It’s that time of year when doing good is en vogue. Salvation Army bell-ringers greet shoppers. Volunteers line up to serve food to the less fortunate. And local fire stations make calls for donations.
While it seems as if corporations make the biggest donations, it’s everyday Americans who keep charities afloat. In 2015, charitable giving totaled $373.25 billion, with $264.58 billion of that coming from individuals, according to the Giving USA Foundation. That’s an increase in current dollars of 4.1 percent for total giving and 3.8 percent in individual donations over 2014.
You don’t have to have the wealth of Bill Gates to make a difference; every little bit helps when it comes to charitable donations.
You have likely encountered this request before: As the checkout clerk rings up your purchases at the drugstore, he or she asks if you want to donate $1 to a charity ranging from cancer research to feeding hungry children. Next time you’re asked, say yes.
“These charitable donations help to provide much-needed health care services and to heighten awareness,” says Walgreens spokesman Jim Cohn.
While you’re walking the aisles in the store, toss a can or two of soup or beans in your cart. Many supermarkets help organizations host canned-food drives at various times during the year by placing a bin at the entrance. After checking out, drop the cans in the bin as you leave. Coupons can help these food donations go even further.
And let’s not forget about when you are waiting in line scanning that National Enquirer, or while you are waiting and eyeing that Snickers bar; check to see if there’s a donation jar by the register. Local charities or neighborhood fundraisers often place donation jars there. By tossing in some spare change, you’re helping a cause that has fewer resources and a limited marketing reach. Of course, you can always choose a bigger charity like the Ronald McDonald House, which has donation containers at McDonald’s registers, a perfect place to drop the change from your Big Mac combo meal.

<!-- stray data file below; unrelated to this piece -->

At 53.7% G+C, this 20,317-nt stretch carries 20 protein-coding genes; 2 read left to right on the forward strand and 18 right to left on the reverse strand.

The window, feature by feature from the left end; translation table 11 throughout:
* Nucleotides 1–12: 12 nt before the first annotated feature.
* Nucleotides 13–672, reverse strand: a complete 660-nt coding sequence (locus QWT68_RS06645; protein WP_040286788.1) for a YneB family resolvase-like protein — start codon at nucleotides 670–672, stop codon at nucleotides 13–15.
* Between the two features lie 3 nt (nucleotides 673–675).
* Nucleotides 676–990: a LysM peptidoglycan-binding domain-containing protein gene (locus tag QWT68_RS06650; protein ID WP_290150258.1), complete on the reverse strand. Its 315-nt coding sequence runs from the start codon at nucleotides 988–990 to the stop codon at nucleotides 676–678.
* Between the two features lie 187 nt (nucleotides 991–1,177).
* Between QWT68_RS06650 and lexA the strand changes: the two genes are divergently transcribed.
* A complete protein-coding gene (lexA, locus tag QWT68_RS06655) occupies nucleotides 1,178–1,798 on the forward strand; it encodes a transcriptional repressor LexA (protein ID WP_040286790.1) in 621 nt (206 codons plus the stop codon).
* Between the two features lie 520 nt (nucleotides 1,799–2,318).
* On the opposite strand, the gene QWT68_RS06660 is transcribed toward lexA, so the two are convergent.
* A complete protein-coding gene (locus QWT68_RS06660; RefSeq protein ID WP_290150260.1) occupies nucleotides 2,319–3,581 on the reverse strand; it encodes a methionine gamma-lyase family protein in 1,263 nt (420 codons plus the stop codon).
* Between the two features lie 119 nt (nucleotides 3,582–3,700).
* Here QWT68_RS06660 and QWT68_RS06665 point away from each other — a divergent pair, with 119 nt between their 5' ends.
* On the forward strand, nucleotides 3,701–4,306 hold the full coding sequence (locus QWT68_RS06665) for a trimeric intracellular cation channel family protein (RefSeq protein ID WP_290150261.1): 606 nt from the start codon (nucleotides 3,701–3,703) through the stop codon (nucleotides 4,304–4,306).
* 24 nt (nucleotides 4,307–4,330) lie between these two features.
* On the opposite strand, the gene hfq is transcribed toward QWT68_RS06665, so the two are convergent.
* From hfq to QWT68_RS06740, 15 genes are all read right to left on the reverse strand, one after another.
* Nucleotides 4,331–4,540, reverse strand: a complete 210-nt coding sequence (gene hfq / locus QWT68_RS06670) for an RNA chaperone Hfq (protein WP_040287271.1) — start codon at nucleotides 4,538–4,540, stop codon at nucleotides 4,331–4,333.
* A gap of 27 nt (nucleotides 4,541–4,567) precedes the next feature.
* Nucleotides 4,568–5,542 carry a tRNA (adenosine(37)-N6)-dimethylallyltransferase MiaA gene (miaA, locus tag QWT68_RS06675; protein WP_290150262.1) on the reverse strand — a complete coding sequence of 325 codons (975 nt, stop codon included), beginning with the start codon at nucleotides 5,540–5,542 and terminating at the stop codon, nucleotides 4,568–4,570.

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Take a swipe for charity
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Use your plastic for the power of good. One way to begin is by signing up for a credit card or debit card that gives back.
Find out if your bank offers a credit or debit card tied to a cause.
There are some rewards credit cards that have a feature allowing you to donate a portion or all of your rewards or points to your favorite charity. Call your issuer to find out what your options are.
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Make a change with change
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That jingling you hear is not reindeer, but all the change in your pockets. Before it ends up between the sofa cushions, pull out an old piggy bank or pickle jar and collect it for a week, month or a whole year, says James Yunker, president and CEO of The Yunker Group, a consultant to nonprofit organizations, and past chairman of Giving USA.
Get the family involved. At the end of the specified time, exchange the change for bills and donate to the charity of your choice. (Call your local bank to see if it exchanges coins without a fee, or visit a Coinstar machine to make a donation to one of the charities it sponsors.)
If you don’t feel like lugging change around, pull out the few bucks you would spend every day on a coffee from Starbucks, Yunker says, and take that to a charity at the end of one month.
And what about that $2.36 left on a gift card you’ll probably never use? Donate it to charity, says Sandra Miniutti, vice president of marketing for online nonprofit evaluator Charity Navigator. Call up your cause of choice and ask whether it takes gift cards. For example, an underfunded school might benefit from a Best Buy or Staples gift card, while a homeless shelter may be helped by a supermarket or clothing store card.
If you often check your cellphone, use it to make a change. Many local, national and international charities accept donations of $5 to $10 via text message. The donation is added on to your cellphone bill. To learn if your favorite charity accepts text donations, check the running list on the Mobile Giving Foundation’s website.